What we are taught to think of as “professional” qualities are things like well-articulated, assertive, neat-appearance, proper demeanor, poised, competent… who do these words describe and why? Keep in mind that it is important to think about who determines which individuals adhere to these qualifications. People of color are expected to whitewash their appearance by straightening their hair, not being allowed to wear it natural or braided. Trans and gender-nonconforming people are discouraged from dressing how they feel comfortable unless they are percieved as “passing”. People with disabilities are expected to deal with a lack of accommodations quietly and independently. Femme people are held to a higher standard to not express their emotions within the workplace, while masculine people sometimes “just need to blow off some steam”. Marginalized people are seen as stepping out of line for advocating for themselves, whereas cis straight white men are seen as “go-getters” or “natural leaders”.

Workplaces also need to reflect on the way that they view things like grammar and language within the workplace. There are specific standards of communication that are expected in order to be taken seriously in a professional setting. In the US, these standards are often based heavily in whiteness. If companies truly value having diverse workers they must reevaluate what is considered acceptable communication, understanding that expecting people to assimilate to white standards of communication is based in racism. Employees shouldn’t be forced to code-switch in the workplace in order to be taken seriously as a professional. Employers must also understand that things like imperfect grammar in cover letters should not automatically disqualify a potential hire. This could indicate, for example, that English is not this applicant’s first language, which also means that this person could bring a lot to the table in terms of multicultural or international experience.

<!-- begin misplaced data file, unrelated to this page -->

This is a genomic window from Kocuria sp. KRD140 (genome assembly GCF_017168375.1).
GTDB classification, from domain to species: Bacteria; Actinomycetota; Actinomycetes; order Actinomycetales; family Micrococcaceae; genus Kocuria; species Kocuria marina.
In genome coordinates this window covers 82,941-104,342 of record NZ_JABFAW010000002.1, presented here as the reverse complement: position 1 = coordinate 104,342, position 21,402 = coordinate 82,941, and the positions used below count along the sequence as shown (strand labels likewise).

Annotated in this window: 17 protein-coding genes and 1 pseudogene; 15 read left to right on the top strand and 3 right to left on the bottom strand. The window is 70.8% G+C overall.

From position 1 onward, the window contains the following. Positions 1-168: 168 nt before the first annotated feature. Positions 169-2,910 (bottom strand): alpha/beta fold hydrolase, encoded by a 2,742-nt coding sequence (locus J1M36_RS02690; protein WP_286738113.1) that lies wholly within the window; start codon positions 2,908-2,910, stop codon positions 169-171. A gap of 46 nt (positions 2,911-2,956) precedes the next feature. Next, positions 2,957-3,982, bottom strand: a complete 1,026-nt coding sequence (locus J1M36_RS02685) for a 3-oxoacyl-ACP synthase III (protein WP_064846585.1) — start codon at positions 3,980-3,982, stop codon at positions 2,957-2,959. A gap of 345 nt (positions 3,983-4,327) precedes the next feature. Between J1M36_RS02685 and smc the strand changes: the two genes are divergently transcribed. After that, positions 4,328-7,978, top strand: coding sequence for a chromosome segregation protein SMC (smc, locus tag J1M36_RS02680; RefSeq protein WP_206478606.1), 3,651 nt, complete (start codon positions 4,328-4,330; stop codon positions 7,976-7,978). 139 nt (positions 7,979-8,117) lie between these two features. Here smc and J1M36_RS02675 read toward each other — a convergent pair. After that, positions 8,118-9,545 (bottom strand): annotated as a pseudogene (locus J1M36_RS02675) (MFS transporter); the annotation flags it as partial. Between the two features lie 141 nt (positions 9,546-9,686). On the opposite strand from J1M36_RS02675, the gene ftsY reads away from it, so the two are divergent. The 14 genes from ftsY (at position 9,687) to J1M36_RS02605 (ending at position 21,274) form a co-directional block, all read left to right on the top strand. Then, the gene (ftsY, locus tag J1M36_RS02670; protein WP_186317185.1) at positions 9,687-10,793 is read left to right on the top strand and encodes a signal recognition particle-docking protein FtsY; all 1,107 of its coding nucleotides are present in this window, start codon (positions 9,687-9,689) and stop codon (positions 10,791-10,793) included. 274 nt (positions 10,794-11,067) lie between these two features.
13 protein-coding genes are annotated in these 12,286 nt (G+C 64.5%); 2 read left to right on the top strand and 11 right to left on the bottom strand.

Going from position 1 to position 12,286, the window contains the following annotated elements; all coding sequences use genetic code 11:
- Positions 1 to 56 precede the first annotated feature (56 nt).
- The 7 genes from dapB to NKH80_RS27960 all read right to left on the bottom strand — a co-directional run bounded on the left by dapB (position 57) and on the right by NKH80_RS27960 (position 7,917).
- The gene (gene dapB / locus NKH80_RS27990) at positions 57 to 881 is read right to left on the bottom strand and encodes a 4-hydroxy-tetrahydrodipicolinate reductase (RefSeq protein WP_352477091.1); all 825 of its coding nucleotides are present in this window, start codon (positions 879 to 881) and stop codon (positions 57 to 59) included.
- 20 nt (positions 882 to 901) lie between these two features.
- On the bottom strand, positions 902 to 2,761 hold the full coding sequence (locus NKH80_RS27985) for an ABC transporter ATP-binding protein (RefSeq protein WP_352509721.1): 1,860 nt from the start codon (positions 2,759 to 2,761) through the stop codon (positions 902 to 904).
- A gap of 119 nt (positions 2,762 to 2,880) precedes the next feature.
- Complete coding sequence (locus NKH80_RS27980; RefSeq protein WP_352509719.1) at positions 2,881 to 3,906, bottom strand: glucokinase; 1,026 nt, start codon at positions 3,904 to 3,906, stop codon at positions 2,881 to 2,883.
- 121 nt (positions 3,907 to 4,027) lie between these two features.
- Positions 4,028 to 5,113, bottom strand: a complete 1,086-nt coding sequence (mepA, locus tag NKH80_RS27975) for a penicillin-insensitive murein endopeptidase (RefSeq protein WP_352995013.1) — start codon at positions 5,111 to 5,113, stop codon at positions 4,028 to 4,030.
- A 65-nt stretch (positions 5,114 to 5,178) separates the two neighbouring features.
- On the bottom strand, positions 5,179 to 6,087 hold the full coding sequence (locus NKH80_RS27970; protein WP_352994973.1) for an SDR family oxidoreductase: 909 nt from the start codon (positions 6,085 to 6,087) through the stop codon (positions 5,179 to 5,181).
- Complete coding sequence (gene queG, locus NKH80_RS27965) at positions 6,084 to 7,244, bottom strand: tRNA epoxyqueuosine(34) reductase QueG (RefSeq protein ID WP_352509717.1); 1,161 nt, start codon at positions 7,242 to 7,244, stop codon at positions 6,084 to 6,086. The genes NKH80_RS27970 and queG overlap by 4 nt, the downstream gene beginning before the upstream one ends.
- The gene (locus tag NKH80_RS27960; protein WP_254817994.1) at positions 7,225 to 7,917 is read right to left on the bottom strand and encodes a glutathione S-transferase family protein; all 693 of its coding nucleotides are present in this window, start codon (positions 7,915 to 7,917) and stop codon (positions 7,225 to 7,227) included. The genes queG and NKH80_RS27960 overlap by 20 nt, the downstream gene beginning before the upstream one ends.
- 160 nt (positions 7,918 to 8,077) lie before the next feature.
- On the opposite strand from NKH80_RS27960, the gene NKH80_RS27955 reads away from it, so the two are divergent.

There also must be a recognition of the reality that marginalized communities are often under-resourced communities. In order to recruit a diverse workforce, companies must understand that many people of diverse backgrounds may not have had the same opportunities or access to resources as those of more privileged backgrounds. This means that if companies want to actively recruit diverse workers, they must rethink their required qualifications, and if those qualifications are accessible to everyone. Also keeping in mind that spaces in which professional socialization happens is a often not accessible to many people, especially for those from non-white communities.

Overall, companies that are committed to having a diverse workforce must be ready to redefine not only what their workplace looks like, but what it feels like as well. In order to truly embrace all that a diverse team can bring to the work, employers need to understand that if they want to empower and uplift their diverse employees, that they must be ready to reevaluate their workplace culture, asking hard questions like who defined and shaped the company culture, and who ascribes to the company’s “culture fit” vs. who doesn’t and why, and be ready to make changes accordingly.